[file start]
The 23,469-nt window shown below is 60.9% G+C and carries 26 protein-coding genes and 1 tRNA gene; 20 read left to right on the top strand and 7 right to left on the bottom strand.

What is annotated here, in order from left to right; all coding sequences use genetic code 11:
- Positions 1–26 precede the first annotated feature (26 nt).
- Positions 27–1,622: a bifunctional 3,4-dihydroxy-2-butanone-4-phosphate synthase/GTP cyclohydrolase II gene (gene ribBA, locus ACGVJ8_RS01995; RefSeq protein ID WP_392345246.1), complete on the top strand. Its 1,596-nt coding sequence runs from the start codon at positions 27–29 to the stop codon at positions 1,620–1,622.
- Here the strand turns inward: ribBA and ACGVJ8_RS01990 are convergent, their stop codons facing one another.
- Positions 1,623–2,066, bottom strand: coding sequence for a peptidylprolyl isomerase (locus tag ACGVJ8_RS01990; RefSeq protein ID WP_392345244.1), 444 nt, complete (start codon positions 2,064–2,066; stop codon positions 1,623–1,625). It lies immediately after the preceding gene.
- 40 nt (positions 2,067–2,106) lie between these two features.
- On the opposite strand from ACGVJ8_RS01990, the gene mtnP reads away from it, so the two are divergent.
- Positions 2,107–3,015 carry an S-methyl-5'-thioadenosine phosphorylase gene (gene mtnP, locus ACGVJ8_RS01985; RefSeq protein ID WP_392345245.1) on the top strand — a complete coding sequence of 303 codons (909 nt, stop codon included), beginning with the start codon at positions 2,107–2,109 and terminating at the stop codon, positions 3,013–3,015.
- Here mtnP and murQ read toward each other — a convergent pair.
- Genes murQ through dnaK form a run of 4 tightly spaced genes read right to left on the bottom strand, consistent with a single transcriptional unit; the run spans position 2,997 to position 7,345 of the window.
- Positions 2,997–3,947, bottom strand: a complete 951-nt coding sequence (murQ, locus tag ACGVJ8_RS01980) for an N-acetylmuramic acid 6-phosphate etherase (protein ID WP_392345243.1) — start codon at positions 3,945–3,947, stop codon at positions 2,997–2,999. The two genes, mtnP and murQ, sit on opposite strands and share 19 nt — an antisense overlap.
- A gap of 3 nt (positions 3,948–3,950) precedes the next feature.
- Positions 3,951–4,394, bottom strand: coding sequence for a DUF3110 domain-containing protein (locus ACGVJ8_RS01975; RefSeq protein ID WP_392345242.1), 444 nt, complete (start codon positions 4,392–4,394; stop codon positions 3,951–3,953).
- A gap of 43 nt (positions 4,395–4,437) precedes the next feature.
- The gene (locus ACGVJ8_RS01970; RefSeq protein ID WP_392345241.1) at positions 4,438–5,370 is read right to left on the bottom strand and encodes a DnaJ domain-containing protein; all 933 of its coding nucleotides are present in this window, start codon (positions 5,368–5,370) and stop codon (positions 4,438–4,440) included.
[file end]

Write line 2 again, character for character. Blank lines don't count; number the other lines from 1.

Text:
What is annotated here, in order from left to right; all coding sequences use genetic code 11: